COVID-19 has awakened a new obsession in me: bread baking! My favourite bread to make is a decorated focaccia bread which allow me to have a creative outlet yet are super simple to make. Get kids involved in making their own too! No bread maker machine required. This is a pushy recipe Dear Reader!
Focaccia is an olive oil topped bread that is spongy in texture and was an early form of a pizza dough. What is remarkable about it is that it is:
One. Great for people that aren't confident with bread.
Two. It has a faster ferment so it bubbles up nicely so you see results straight away.
Three. It lets you play with a high hydration dough. High hydration doughs are ones with 73% and above water. This is a 100% hydration dough so the proportions of water to flour are equal.
Four. A high hydration dough means a more open crumb and a crispier and thinner crust. This is perfect as far as focaccia is concerned.
High hydration focaccia dough is poured into the prepared tray
Five. There's no bread shaping with this focaccia dough because the dough is simply wet and has to be poured into the tin.
Six: There is also the option to let this prove overnight instead of kneading the dough. This also improves the flavour of the bread but also makes it more digestible. This isn't strictly necessary though if you don't have time.
Seven: You can use some wholemeal flour in your focaccia. I always make around 1/4 of the total flour wholemeal flour (as the recipe is below).
Eight: Focaccia is the perfect bread to make for a bread challenge because it is easy to make and when made in a rectangular or square tin, resembles a painting. You simply pour it into the tin and spread it to the edge and brush with oil and let it rise before decorating it.
Nine: Focaccia is inexpensive. It's made using flour, water, salt and extra virgin olive oil (which will be the most expensive ingredient). If you're trying to cut down on using oil you can halve the oil quantity and just brush the dough on top with oil.
Ten: Decorating your bread is also very easy and with only a few ingredients you can make your bread pretty but also enhance the flavour of the bread. Ingredients like tomatoes, onion, cheese, olives and a range of colourful vegetables are ideal. This is also a good chance to use up bits that you have in your vege crisper.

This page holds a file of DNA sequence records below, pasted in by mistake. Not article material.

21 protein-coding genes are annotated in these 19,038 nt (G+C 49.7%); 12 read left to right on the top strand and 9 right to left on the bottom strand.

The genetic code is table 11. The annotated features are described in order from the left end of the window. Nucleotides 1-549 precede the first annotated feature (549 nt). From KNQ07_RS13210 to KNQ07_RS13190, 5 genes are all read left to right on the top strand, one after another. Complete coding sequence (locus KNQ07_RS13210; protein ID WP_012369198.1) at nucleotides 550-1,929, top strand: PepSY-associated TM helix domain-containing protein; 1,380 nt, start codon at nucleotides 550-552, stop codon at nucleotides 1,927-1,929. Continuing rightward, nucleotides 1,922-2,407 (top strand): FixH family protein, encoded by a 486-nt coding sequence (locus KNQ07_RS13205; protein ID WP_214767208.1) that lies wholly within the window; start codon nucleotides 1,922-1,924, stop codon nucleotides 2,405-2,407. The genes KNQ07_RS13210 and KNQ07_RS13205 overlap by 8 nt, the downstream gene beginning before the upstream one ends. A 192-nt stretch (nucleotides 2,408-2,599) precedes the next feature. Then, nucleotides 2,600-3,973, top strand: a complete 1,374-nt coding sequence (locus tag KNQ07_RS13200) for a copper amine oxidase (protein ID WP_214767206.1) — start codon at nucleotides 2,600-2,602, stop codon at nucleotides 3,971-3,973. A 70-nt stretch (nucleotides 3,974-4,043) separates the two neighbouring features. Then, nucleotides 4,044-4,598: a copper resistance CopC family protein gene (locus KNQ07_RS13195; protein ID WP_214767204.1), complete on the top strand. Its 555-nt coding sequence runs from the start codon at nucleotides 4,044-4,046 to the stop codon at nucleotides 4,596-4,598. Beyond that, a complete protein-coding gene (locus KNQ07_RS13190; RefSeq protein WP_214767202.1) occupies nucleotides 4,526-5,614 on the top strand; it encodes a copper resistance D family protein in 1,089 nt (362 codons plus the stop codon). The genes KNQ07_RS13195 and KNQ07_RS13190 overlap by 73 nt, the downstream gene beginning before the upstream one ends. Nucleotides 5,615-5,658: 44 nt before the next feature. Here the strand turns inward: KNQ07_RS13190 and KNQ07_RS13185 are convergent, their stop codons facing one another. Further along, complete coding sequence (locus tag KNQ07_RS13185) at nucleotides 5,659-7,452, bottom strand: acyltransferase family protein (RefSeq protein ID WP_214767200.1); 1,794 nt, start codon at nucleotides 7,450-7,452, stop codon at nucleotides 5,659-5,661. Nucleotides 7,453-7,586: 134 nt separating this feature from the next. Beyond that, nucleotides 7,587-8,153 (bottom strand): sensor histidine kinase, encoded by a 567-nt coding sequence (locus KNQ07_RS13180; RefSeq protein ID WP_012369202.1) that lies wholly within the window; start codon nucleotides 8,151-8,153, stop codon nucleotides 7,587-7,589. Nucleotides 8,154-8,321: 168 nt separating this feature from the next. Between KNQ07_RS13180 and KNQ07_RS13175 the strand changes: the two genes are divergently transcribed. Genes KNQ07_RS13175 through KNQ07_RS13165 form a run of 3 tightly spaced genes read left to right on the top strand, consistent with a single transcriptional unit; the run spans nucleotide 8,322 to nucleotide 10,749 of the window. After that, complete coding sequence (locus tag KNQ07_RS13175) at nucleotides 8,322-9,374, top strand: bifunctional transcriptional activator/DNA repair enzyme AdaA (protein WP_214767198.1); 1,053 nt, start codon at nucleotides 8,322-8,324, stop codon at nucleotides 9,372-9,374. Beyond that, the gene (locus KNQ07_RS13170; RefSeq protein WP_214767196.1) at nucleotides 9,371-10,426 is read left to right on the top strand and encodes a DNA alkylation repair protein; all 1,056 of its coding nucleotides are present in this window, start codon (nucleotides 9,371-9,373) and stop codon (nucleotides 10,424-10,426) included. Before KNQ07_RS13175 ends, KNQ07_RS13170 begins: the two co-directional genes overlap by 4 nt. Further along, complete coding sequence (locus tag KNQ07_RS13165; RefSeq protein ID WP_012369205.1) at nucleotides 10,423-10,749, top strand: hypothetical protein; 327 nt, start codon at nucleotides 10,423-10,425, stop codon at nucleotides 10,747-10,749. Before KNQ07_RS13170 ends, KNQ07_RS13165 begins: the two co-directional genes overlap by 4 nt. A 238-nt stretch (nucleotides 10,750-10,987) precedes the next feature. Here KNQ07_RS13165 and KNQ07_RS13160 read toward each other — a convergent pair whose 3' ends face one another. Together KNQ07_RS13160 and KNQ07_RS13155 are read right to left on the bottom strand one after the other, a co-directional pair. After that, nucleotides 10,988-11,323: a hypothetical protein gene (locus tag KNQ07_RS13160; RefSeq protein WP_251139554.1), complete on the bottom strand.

Can I use a sourdough starter instead of yeast? Yes! Sourdough starter is ideal for this slow rise focaccia as it can take longer than instant dried yeast to rise. Please use 50g/1.7ozs during summer and 100g/3.5ozs during winter (the dough needs a bit more of a boost during cooler weather).
In fact a Dear Reader sent me her work challenge where she and a few colleague made their own focaccias. The designs were fantastic, people made their own bread or acquired a new bread making skill in some cases and they had enough bread for last for a few days (and avoid a trip out to the shops!)
The last time I made a landscape focaccia I had so much fun so I decided to make a slightly different one. It's using zucchini flowers and is a very, very rudimentary attempt at Van Gogh's Sunflowers. I can't say that I did it exactly but I had fun doing it and that's what I gravitate towards nowadays. I also love eating focaccia.
We are trying to shop only once a week so we are going old skool and bartering. Laura was dropping by a jigsaw puzzle for me to borrow to try and distract my mind. I offered her some home baked cookies and when she was on her way she facetimed me from the markets that she was shopping at and asked me if I wanted anything.